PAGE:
With support from June and Ian Cockwell and Amarna, the de Vries Family Foundation and the Heritage Trust Fund, funds held at the Oakville Community Foundation, the Oakville Public Library (OPL) has recently digitized close to 500 late 20th century issues of the Oakville Beaver and made them available on the Library’s Newspaper Database. Through this digitization initiative, OPL provides yet another opportunity for community members to experience and engage with Oakville’s rich local history in a modern and accessible way.
Past issues of the Oakville Beaver, and its predecessor newspapers, are one of the few remaining sources of local history from the Town of Oakville, the Village of Bronte and Trafalgar Township. Local newspapers like the Oakville Beaver offer a rare and fascinating glimpse into the past, and are well-used by many Oakville residents including local historians, genealogists, students and community organizations.
Although the Library’s Newspaper Database is popular – it was accessed over 8,800 times in 2016 – prior to the digitization, many of the Oakville Beaver issues were of poor quality, and the Library routinely received requests for articles not available online.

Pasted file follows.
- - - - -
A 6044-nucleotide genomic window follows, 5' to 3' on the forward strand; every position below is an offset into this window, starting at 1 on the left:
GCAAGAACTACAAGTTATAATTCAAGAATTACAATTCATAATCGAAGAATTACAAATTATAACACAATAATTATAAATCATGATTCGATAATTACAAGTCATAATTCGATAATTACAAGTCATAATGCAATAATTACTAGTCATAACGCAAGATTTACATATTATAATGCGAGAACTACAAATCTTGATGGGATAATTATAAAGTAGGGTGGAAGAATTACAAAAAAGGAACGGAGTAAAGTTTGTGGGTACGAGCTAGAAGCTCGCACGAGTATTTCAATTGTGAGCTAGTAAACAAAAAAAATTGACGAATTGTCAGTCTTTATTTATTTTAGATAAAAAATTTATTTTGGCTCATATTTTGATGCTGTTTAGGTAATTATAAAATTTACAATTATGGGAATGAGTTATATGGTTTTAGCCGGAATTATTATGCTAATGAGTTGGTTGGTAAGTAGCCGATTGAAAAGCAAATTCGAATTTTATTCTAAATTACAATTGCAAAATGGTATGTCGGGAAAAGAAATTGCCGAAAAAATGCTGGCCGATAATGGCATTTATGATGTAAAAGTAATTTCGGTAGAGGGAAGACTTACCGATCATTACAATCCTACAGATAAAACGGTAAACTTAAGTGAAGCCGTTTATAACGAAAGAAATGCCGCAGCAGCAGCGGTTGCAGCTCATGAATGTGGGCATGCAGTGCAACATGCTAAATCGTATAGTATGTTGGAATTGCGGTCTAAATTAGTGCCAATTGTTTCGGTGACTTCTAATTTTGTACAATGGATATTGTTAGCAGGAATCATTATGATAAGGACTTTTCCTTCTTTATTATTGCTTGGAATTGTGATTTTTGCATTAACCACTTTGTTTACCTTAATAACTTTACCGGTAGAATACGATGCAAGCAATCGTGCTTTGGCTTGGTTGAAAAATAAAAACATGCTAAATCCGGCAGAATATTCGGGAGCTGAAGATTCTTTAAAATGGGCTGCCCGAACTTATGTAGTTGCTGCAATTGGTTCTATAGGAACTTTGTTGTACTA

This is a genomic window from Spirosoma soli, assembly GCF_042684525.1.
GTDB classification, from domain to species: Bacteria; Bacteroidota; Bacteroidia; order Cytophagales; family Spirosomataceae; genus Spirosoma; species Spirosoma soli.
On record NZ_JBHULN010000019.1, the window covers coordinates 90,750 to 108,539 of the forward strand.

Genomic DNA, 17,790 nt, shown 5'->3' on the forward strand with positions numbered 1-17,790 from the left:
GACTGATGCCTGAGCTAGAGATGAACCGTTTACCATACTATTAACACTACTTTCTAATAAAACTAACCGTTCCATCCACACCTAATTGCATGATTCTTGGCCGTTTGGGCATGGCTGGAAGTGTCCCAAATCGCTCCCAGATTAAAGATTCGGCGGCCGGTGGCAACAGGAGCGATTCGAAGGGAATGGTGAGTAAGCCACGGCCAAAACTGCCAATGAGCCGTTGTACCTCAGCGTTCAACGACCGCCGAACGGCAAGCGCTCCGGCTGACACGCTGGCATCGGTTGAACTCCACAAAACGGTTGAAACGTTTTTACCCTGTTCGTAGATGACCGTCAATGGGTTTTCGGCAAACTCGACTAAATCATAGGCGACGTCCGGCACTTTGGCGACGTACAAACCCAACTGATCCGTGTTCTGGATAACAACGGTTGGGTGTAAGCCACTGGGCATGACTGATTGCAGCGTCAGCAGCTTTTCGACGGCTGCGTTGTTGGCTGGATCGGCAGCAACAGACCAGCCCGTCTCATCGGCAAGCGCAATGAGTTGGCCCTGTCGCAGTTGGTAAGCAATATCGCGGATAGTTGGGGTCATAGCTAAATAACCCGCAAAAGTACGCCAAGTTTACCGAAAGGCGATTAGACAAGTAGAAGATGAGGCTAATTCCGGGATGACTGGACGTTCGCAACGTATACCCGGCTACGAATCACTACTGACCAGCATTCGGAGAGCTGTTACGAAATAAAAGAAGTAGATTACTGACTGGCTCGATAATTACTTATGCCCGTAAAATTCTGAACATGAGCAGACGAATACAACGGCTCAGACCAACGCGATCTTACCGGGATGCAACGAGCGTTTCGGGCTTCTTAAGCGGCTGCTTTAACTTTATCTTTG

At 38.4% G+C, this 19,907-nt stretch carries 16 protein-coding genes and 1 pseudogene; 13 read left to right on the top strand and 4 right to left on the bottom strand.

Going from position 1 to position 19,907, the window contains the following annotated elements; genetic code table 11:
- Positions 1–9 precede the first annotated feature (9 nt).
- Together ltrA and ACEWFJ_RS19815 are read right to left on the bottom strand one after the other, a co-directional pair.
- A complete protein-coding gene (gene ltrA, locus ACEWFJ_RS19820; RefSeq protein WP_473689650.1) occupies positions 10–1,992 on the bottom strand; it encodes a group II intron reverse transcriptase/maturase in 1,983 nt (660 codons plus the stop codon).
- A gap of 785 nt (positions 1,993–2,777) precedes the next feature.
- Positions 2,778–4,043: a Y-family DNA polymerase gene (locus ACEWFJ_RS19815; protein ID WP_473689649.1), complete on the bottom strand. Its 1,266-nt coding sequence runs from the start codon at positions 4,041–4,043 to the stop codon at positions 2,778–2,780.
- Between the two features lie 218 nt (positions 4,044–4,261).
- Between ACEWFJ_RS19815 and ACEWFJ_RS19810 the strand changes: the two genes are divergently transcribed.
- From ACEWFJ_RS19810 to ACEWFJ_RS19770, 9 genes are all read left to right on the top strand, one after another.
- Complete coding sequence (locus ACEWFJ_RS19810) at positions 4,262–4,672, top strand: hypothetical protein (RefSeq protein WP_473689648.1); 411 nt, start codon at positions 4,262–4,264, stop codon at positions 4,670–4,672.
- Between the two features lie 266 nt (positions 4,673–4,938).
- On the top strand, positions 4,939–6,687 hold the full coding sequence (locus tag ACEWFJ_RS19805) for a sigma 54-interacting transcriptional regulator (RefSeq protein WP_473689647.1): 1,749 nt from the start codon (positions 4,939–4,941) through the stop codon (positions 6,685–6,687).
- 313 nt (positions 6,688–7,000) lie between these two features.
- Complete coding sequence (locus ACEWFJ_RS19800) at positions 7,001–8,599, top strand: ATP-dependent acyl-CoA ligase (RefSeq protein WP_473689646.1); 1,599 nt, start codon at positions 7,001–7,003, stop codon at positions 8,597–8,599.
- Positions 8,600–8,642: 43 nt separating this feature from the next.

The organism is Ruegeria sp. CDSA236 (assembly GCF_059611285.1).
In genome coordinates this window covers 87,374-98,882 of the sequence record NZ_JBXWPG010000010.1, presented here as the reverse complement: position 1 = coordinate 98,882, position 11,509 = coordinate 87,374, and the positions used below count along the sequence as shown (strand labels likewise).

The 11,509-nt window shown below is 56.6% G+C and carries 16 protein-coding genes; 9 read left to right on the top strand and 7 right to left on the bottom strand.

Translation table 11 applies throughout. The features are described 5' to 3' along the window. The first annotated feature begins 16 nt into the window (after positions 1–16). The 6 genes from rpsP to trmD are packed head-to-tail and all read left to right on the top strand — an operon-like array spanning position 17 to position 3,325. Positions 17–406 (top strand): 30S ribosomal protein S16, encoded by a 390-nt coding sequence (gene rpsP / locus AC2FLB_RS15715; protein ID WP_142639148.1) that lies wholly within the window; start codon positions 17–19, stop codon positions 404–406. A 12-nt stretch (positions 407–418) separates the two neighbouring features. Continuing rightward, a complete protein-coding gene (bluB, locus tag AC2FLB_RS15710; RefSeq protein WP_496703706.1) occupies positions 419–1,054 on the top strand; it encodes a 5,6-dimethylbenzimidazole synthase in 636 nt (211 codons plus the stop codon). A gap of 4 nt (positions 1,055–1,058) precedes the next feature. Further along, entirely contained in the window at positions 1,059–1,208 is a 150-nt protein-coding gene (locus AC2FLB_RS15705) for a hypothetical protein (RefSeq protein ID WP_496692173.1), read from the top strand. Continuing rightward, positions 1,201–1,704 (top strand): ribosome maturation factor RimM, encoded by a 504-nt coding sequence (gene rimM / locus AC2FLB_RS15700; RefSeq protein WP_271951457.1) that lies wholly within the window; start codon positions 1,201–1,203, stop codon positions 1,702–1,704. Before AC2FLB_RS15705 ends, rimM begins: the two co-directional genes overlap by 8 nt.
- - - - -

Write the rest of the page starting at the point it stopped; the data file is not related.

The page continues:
As a result of the growing need for this type of digital resource in the community, the Library made thousands of pages from past Oakville Beaver issues available through the Database, which can be accessed for free with an OPL card. The newly digitized collection allows users to search articles using keywords, and the issues can also be read by screen readers, which is helpful for users with visual impairments.
“With digitally accessible issues of the Oakville Beaver now available on our Database, users can complete their research more efficiently and effectively,” says Elise C. Cole, Local Collections Librarian at the Oakville Public Library.
“This project places valuable information right into the hands of the researcher, whether that be a student completing a school project, a local historian collecting details for a book or a community member exploring his or her family history.”
It is the hope that this ongoing digitization effort will provide support for local community, local history, school curriculum and genealogical research.
Although the Oakville Public Library continues to evolve and look ahead, it is always respectful of the past, and confident in its ability to build community by connecting people and ideas. This initiative demonstrates the Library’s commitment to preserving Oakville’s treasured community heritage and collective memory.